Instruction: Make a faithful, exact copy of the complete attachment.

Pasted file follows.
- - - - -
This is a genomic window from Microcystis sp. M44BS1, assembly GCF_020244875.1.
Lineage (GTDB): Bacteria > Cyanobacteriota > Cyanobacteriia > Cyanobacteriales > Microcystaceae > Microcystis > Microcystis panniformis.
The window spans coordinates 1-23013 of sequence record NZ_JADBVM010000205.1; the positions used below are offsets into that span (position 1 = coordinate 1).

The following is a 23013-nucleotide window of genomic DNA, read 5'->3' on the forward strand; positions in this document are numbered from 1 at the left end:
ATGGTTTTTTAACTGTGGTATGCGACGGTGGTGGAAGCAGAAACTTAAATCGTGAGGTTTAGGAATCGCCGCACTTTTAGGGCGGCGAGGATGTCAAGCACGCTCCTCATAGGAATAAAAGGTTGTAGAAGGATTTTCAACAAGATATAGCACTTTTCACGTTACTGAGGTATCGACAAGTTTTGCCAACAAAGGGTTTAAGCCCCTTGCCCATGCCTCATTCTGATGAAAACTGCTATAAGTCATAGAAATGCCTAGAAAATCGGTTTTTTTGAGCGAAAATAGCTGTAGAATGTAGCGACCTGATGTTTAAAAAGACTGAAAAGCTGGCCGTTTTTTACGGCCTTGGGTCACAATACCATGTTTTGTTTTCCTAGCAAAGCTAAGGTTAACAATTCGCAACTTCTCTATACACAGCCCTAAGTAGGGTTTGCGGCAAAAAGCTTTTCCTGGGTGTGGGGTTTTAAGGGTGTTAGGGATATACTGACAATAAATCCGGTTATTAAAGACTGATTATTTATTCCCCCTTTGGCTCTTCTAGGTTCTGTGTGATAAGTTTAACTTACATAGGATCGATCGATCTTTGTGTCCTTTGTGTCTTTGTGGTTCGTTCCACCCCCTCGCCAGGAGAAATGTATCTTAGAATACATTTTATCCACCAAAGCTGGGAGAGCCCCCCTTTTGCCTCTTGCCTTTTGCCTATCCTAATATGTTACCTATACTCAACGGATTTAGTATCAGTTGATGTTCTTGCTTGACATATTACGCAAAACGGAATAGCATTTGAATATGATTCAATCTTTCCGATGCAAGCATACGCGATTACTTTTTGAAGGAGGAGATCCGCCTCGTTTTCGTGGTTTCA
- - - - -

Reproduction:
This is a genomic window from Microcystis sp. M44BS1, assembly GCF_020244875.1.
Lineage (GTDB): Bacteria > Cyanobacteriota > Cyanobacteriia > Cyanobacteriales > Microcystaceae > Microcystis > Microcystis panniformis.
The window spans coordinates 1-23013 of sequence record NZ_JADBVM010000205.1; the positions used below are offsets into that span (position 1 = coordinate 1).

The following is a 23013-nucleotide window of genomic DNA, read 5'->3' on the forward strand; positions in this document are numbered from 1 at the left end:
ATGGTTTTTTAACTGTGGTATGCGACGGTGGTGGAAGCAGAAACTTAAATCGTGAGGTTTAGGAATCGCCGCACTTTTAGGGCGGCGAGGATGTCAAGCACGCTCCTCATAGGAATAAAAGGTTGTAGAAGGATTTTCAACAAGATATAGCACTTTTCACGTTACTGAGGTATCGACAAGTTTTGCCAACAAAGGGTTTAAGCCCCTTGCCCATGCCTCATTCTGATGAAAACTGCTATAAGTCATAGAAATGCCTAGAAAATCGGTTTTTTTGAGCGAAAATAGCTGTAGAATGTAGCGACCTGATGTTTAAAAAGACTGAAAAGCTGGCCGTTTTTTACGGCCTTGGGTCACAATACCATGTTTTGTTTTCCTAGCAAAGCTAAGGTTAACAATTCGCAACTTCTCTATACACAGCCCTAAGTAGGGTTTGCGGCAAAAAGCTTTTCCTGGGTGTGGGGTTTTAAGGGTGTTAGGGATATACTGACAATAAATCCGGTTATTAAAGACTGATTATTTATTCCCCCTTTGGCTCTTCTAGGTTCTGTGTGATAAGTTTAACTTACATAGGATCGATCGATCTTTGTGTCCTTTGTGTCTTTGTGGTTCGTTCCACCCCCTCGCCAGGAGAAATGTATCTTAGAATACATTTTATCCACCAAAGCTGGGAGAGCCCCCCTTTTGCCTCTTGCCTTTTGCCTATCCTAATATGTTACCTATACTCAACGGATTTAGTATCAGTTGATGTTCTTGCTTGACATATTACGCAAAACGGAATAGCATTTGAATATGATTCAATCTTTCCGATGCAAGCATACGCGATTACTTTTTGAAGGAGGAGATCCGCCTCGTTTTCGTGGTTTCA